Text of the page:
Dunning Divestment

On the occasion of my 50th reunion at Reed, I had planned to give a larger-than-usual gift to the college. Because of the trustees’ decision not to divest from fossil fuels, I am sending a check for $2 to Reed as a reminder of my loyal status as a contributor, and I am sending the balance to the Multi-School Fossil Fuel Divestment Fund (divestfund.org) in hopes that it will help persuade Reed of the seriousness with which some of its loyal alumni view this matter.

I am very disappointed not only in the decision not to divest but also in the mealy-mouthed defense of that position, as described in a recent Reed magazine. The pressure on the leadership of Reed College to divest from fossil fuel corporations does not present the same kind of question of academic freedom as the persecution of real or alleged Communists in the ’50s. I can tell the difference between the vilification and persecution of an individual for his or her political beliefs and a principled stand based on extensive scientific analysis. On the one hand, the action is taken by the powerful against individuals expressing their beliefs. On the other, it is against the powerful fossil fuel corporations that have been enriching themselves for centuries through the raping and polluting of the land, air, and water of this earth on which we all rely for our well-being and that of all future generations of the living environment.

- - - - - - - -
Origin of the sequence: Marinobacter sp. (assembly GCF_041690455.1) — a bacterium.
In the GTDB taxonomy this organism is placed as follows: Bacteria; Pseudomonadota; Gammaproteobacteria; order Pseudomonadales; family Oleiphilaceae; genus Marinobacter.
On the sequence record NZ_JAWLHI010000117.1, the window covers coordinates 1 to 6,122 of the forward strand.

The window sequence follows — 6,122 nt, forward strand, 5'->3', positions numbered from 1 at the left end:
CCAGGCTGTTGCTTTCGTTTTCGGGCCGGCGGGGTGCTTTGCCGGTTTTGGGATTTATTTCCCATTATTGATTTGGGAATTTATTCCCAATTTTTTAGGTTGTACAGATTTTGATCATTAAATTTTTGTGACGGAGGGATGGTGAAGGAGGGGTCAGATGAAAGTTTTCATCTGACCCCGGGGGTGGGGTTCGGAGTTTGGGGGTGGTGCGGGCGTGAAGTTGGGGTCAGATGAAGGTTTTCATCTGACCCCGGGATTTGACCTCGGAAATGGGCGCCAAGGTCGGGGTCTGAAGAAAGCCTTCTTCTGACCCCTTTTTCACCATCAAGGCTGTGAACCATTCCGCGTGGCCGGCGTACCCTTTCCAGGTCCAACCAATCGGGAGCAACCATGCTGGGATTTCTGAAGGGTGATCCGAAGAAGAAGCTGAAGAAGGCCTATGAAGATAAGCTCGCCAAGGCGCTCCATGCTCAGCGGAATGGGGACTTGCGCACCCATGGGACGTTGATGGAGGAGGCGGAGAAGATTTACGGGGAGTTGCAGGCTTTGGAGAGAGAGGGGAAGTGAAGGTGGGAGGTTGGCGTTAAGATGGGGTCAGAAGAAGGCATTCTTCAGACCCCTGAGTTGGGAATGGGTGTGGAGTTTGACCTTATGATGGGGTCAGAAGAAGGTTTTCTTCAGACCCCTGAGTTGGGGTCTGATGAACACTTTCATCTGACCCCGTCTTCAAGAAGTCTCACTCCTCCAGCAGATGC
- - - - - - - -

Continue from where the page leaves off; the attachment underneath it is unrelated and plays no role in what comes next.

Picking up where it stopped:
—Cynthia Brodine Snow ’65

Brookline, Massachusetts

Editor's Note: Every time I write about divestment, I hear the distant echo of of a fresh batch of outraged correspondents sharpening their pencils. Nonetheless, I’ll point out that Reed launched a $5.4 million project in 2013 to save energy and water and cut CO2 emissions by more than two million pounds a year.